Upping the temperature to 150 degrees F (about 65 degrees C), I found that the texture improved, with more of the mix coalescing, especially the white, which showed up as small white lumps in the mix. That's because the whites of an egg solidify at a slightly lower temperature than the yolk, which is how you get soft-boiled eggs with solid whites, but liquid yolks. But, for me, this gloop isn't solid enough: it's still way too liquid to be called a scramble.
Next, I turned up the heat to 160 degrees F (about 71 degrees C). This extra 10 degrees F (about 6 degrees C) made a considerable difference: the texture was much more solid, and the resulting scramble had the sweetness and rich taste that egg yolks develop as they are cooked. The consistency was great, with a smooth, custardlike texture and consistency.
Because it's getting more solid, I upped the temperature by just 5 degrees next. Cooking at 165 degrees F (about 73 degrees C) produced a scramble that was more set, with a slightly oily sheen on the surface and the liquid texture that a good scramble should have. The taste was also great, with more of the richness that cooked yolk has that gives scrambled eggs their flavor. Have I hit the sweet spot? Perhaps, but let's keep going...
Another pass at 170 degrees F (about 76 degrees C) produced a scramble that was even more solid. Too solid for me; it couldn't be poured. Instead, I had to spoon it out in lumps, and it didn't have the slightly liquid mouth feel that makes scrambled eggs so appealing. That might have been acceptable if the rich taste was enhanced by the higher temperature, but it was not: the rich, complex taste wasn't any more developed than the 165-degree mix.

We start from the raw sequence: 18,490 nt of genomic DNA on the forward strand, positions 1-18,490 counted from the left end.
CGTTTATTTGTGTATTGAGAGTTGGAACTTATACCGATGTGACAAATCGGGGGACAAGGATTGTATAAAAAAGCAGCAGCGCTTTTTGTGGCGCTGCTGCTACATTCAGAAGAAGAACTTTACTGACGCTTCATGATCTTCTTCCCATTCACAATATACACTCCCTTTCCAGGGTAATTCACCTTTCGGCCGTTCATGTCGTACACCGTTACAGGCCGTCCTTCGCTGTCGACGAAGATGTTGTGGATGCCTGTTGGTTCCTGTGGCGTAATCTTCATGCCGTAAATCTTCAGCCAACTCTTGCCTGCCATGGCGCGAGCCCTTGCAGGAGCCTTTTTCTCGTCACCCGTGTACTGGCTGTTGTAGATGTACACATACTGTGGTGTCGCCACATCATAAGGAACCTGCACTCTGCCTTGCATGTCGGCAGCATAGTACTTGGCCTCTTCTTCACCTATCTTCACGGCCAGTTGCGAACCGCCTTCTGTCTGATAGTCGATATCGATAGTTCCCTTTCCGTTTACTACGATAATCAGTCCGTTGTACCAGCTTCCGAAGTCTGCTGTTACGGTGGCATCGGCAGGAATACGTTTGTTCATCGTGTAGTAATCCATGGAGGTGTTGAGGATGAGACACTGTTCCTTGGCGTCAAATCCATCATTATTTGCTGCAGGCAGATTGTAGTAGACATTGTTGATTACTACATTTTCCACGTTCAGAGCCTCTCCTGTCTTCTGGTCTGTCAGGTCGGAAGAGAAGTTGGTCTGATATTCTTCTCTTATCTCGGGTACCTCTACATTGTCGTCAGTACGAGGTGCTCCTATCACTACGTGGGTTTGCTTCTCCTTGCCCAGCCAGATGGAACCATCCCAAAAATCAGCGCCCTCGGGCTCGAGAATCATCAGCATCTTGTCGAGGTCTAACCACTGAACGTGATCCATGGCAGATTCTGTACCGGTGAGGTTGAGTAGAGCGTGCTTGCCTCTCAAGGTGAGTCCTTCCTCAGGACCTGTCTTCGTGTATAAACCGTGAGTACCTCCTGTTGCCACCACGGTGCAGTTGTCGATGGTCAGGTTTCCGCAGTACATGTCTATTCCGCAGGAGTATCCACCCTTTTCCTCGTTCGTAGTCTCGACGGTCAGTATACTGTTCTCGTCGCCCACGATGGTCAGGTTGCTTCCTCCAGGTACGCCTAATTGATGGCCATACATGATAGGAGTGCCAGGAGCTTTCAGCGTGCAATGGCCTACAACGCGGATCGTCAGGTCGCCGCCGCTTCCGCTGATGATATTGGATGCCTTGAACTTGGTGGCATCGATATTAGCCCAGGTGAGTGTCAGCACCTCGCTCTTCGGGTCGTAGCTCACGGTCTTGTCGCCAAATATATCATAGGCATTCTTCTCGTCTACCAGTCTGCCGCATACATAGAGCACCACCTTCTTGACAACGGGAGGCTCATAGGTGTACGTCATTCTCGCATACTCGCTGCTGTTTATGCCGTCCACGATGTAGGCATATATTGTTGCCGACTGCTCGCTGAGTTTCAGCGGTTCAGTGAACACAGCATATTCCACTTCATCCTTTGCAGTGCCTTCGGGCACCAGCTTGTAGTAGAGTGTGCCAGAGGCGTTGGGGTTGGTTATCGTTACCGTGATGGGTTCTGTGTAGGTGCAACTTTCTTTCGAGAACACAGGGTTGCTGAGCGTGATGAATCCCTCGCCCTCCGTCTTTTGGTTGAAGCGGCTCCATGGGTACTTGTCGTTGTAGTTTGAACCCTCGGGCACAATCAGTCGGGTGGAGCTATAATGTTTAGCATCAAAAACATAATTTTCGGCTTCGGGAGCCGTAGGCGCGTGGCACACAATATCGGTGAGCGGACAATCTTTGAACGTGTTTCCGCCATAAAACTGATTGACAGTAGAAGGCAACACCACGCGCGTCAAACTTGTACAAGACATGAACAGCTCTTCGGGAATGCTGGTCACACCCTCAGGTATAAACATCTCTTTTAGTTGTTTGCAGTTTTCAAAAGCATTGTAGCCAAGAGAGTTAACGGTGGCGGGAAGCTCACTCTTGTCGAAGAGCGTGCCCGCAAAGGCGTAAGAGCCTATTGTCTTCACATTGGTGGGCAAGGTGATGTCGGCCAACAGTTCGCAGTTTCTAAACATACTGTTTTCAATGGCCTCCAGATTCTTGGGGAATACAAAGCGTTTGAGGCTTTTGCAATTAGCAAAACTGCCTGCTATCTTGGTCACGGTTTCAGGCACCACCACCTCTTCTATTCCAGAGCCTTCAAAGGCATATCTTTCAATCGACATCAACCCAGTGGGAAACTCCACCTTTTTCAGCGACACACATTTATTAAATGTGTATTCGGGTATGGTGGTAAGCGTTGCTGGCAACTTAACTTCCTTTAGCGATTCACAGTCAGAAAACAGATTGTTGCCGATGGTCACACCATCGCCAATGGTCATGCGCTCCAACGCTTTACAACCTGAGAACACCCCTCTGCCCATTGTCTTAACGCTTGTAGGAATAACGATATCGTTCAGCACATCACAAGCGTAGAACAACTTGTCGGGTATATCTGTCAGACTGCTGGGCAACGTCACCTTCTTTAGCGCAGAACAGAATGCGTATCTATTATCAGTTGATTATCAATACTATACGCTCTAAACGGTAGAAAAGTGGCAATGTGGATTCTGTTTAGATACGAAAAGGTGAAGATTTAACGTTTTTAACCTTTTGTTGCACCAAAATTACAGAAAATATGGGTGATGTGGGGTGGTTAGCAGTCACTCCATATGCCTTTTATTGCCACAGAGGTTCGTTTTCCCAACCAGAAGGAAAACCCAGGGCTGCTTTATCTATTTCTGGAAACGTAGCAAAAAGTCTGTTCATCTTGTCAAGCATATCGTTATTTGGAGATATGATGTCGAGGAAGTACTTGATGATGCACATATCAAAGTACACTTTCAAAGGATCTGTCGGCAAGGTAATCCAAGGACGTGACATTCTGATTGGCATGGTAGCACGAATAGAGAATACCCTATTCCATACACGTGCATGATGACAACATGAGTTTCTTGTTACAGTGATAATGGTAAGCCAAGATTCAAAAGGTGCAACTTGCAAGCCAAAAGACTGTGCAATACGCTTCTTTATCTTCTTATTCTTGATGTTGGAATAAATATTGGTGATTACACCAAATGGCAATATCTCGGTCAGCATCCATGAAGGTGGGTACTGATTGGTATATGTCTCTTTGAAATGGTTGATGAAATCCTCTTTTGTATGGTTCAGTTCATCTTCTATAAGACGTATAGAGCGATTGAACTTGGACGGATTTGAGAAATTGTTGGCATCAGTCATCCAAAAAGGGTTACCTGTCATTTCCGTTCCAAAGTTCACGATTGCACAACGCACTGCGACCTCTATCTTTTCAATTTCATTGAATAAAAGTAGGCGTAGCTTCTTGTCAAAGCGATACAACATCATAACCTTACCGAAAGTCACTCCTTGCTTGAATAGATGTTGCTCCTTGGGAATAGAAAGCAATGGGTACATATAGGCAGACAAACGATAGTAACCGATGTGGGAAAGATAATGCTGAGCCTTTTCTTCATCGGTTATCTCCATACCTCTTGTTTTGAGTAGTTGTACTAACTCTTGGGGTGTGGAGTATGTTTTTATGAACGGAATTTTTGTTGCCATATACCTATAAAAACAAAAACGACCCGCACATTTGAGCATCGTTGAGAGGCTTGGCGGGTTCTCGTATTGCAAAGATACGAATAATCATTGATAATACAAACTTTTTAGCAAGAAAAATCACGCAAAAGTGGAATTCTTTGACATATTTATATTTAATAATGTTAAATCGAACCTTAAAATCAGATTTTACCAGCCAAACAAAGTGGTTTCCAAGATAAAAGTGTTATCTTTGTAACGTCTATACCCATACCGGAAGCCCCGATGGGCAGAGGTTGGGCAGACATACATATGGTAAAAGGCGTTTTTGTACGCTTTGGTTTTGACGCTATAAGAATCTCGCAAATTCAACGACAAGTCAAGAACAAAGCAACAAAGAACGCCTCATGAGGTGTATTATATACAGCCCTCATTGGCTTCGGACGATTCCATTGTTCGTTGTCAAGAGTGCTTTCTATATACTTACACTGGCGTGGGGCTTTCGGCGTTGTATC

The results are in (my belly)
I'm going to go with 160 degrees F as being the optimal temperature for me. I like my eggs to be somewhere between liquid and solid, but a little more toward the liquid end of the spectrum. That's an individual preference, though, and many people favor the more solid scramble that you get from microwaving. For that, the higher temperature would be better: 165 degrees F produced a more solid scramble that holds together well.
The joy of sous vide is that you can produce this sort of differentiation. While a chef might train for years to learn how to cook like this without a precise temperature controller at his or her side, a sous-vide setup puts it just a few button presses away . And it does it with the consistency that no chef can match: it doesn't have bad days or get distracted. This level of control is where sous vide excels, and, to me, is what cooking is all about: finding the sweet spot that produces your own personal preference for dishes, rather than what the experts tell you. Now, if you'll excuse me, it's time for lunch, and I have a craving for some eggs. Scrambled, please....
One thing to note here: I had several comments about the safety of sous vide cooking on my previous column. The US government requires all eggs used in commercial foods be pasteurized (meaning they are heated until most bacteria are killed) by putting them into water at 138 degrees F for 3 minutes. All of the tests I did above are well above this temperature. So, even if the 140-degree scramble I made above wasn't very tasty, it was still safe.